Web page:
Wednesday, February 2, 2011

A Farmer's Hands

When I was a little boy I wanted nothing more in life to grow up and be a farmer just like my granddad. I remember that one of the things I was most in awe of was the immense strength contained in his huge, thick, calloused hands. When he grabbed hold of something with those hands, even in his dotage, whatever he grabbed was caught. When he'd hold me on his lap when I was very small my favourite game was to ask about the history each of the seemingly never ending scars and fissures that began at his wrist and ended right at the tip of his thick fingers.

Grandpa's hands had a complex smell. None of the odors were overpowering and it's hard to describe concisely but it was a combination of human sweat, machine oil, grain dust, hay, livestock and his favourite pipe tobacco. The odor of his hands is so deeply ingrained in my memory that I can recall it without effort though it's been a lot of years since I last smelled it on his person.

Grandpa had a slight build and he thought his big, muscular hands looked out of place on his frame. As a consequence, consciously or not, he hid them when the camera came out. The best photo we have of Grandpa's hands is also, in my opinion, the best photo of Grandpa. He'd probably spent the morning in the hay fields but he'd got cleaned up early and had put on a suit for the occasion at hand. His hair is military short and he's standing, deeply tanned and more than slightly uncomfortable, with one huge hand on my mother's shoulder, ready to give her away to the brash looking young feller who would become my father a few years later.

Fast forward to today.

I tried to take a picture of an object I was holding earlier today but somehow I managed to catch more of my hand than the object I was holding. When I first looked at the picture what caught my eye wasn't the intended object I was holding. Just for a minute, what I saw staring back at me in the photo was an approximation of my grandad's hands, thick and calloused with work and smelling always slightly of livestock and machine oil. It was a deja vu moment that hit me like a punch in the stomach; hard enough that I had to sit down.

I thought to myself as I sat in my chair that some day, if I am blessed that way and am exceptionally lucky, maybe many years from now my own girl or boy will look back on their childhood and remember sitting with big, scarred farmer's hands wrapped securely around them.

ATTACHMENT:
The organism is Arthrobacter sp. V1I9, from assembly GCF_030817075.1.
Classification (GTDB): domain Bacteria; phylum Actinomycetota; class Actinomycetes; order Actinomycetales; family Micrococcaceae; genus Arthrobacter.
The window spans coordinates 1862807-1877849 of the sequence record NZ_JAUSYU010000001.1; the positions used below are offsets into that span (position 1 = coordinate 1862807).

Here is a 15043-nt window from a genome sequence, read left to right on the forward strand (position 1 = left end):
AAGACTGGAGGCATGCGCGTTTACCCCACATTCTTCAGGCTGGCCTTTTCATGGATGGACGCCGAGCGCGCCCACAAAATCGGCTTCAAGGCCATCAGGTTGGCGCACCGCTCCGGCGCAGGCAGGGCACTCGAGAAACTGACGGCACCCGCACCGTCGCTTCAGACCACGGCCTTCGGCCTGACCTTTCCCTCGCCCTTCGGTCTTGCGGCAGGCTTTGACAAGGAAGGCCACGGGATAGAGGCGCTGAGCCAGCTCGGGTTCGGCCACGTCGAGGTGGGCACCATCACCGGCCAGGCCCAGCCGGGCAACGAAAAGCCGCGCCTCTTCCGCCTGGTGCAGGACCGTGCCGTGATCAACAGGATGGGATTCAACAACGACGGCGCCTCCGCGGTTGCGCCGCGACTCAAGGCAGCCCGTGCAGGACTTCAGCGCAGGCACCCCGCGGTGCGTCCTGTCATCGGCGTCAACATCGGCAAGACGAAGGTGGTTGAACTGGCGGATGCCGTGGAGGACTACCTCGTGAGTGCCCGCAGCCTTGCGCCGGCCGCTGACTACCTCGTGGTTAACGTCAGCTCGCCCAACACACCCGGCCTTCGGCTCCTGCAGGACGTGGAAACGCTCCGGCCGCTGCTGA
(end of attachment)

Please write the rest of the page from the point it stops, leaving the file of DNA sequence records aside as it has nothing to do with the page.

SmartAlex said...

I used to sit in my grandfather's lap and try to pry apart his massive fingers. He whittled his fingernails with a pocket knife becuase clippers wouldn't do it.

My mother has a great photo of his hands holding a sheaf of oats.

Jason said...

Ditto on the pocketknife as nail clippers.

You don't run across hands like our grandfather's had very often today. They were the last that grew up the old way, doing most everything by hand. The only place I've found hands like that today is amongst the Amish, and they are getting rare even there.

Fred Waterfal;l said...

I can relate to your "hands " blog, I wrote one myself "A hand can tell your fortune" on the Farmers Weekly web site in UK under Owd Fred

The calluses, the scares, the ragged nails, the lines across the palm of your hand, the lumpy knuckle and crooked thumbs, the hard skin, Burnt and scalded, cold and frozen, they are electrocuted on the fencer, and are ripped on the barbed wire.

Jason said...


What a great paragraph ! Thanks so much for sharing. I'd love to have a copy of the entire piece. Can it be found online ?

Owd Fred said...

Being an Owd mon and not too brilliant with computers, the best way I can tell you is to go onto Google and tap in Owd Fred it will bring you onto the Farmers Weekly web site ( first thing that comes up is “the weather forecast by Owd Fred’s mother”.
Down the archives list in the left column tap on July 2009 to “A hand can tell your fortune” 22 July 2009

Funder said...

Meant to come comment on this when I read it - what a great post. :)